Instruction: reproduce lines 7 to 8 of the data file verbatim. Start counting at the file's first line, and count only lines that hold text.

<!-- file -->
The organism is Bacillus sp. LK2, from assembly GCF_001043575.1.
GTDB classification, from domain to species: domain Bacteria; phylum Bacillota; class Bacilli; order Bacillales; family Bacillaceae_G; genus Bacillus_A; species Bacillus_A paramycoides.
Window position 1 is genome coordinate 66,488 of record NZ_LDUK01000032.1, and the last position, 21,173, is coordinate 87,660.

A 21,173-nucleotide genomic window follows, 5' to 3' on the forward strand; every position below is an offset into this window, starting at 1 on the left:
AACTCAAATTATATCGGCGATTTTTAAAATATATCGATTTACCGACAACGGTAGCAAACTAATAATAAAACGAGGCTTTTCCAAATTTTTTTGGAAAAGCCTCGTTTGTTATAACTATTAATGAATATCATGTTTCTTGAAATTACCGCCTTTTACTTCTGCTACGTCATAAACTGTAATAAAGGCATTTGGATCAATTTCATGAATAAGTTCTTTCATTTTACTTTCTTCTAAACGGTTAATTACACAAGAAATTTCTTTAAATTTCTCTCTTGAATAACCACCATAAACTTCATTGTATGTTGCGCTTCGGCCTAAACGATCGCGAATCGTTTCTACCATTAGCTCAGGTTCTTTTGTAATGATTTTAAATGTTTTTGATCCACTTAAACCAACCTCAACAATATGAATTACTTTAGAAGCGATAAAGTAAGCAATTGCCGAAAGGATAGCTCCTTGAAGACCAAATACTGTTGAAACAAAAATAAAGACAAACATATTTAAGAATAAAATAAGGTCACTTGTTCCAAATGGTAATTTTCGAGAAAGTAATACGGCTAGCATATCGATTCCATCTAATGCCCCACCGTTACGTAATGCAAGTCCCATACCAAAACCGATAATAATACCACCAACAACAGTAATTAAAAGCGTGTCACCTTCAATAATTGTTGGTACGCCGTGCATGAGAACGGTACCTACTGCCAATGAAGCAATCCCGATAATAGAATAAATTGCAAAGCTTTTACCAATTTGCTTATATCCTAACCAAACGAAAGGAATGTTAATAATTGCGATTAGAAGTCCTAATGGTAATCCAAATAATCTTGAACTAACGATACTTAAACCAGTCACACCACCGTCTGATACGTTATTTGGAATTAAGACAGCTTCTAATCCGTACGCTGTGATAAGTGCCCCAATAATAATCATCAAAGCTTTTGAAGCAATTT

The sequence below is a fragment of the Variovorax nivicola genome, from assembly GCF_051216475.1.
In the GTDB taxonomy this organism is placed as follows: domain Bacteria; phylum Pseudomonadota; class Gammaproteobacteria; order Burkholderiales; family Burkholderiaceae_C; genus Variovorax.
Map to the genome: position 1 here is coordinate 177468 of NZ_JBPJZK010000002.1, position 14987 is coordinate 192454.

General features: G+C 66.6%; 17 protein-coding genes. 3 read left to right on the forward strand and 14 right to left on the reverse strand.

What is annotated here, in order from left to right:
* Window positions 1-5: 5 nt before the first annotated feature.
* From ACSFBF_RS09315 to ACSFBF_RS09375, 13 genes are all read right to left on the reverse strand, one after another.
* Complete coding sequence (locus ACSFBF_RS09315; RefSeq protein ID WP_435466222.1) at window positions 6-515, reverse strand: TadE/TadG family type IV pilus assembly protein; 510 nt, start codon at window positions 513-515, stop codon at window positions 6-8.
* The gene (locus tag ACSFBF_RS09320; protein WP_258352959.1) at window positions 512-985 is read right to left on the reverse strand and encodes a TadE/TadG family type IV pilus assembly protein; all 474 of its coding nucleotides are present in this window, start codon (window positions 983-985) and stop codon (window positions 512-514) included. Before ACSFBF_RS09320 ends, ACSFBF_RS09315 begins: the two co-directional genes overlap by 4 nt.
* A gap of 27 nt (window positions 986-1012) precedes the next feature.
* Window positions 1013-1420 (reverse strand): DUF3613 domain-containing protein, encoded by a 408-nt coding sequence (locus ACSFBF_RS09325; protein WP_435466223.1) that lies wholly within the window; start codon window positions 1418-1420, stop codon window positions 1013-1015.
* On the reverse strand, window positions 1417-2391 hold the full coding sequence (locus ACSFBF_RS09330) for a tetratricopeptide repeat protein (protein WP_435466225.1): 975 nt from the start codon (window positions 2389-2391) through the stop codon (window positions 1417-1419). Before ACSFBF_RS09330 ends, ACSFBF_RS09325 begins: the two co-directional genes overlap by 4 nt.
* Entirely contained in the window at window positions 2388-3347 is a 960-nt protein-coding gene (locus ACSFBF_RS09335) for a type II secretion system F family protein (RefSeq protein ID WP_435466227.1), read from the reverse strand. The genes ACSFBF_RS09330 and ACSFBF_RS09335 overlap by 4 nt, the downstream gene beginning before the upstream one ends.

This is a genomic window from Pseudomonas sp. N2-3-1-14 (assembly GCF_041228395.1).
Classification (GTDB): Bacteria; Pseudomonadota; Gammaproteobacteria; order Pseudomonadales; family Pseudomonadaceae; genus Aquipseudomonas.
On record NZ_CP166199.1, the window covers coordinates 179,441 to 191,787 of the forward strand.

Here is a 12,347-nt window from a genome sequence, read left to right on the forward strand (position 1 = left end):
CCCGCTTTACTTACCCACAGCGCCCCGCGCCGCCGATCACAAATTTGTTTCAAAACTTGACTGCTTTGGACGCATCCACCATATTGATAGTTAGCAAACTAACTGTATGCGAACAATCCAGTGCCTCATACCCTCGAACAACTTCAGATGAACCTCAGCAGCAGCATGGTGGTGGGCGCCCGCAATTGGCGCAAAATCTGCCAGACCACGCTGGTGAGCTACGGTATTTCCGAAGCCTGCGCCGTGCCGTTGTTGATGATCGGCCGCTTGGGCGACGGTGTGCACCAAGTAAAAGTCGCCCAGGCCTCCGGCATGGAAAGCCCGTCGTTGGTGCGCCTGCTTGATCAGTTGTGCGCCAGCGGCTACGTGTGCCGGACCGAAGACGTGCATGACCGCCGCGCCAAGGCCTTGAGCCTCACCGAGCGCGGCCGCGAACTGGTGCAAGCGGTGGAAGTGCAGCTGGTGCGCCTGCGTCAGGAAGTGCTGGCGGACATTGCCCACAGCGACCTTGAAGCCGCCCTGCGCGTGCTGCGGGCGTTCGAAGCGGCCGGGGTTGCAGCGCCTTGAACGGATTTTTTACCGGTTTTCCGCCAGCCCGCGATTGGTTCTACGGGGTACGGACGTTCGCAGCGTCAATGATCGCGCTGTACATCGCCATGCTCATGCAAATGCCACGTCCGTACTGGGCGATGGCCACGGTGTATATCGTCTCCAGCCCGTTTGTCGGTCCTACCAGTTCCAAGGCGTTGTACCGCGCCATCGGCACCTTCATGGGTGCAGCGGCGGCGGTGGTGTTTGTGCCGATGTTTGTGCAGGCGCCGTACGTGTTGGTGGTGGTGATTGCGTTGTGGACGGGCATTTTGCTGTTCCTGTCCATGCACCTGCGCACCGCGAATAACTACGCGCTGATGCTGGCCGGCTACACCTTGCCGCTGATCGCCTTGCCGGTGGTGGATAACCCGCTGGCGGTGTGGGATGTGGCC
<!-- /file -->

In the GTDB taxonomy this organism is placed as follows: domain Bacteria; phylum Pseudomonadota; class Gammaproteobacteria; order Burkholderiales; family Burkholderiaceae_C; genus Variovorax.
Map to the genome: position 1 here is coordinate 177468 of NZ_JBPJZK010000002.1, position 14987 is coordinate 192454.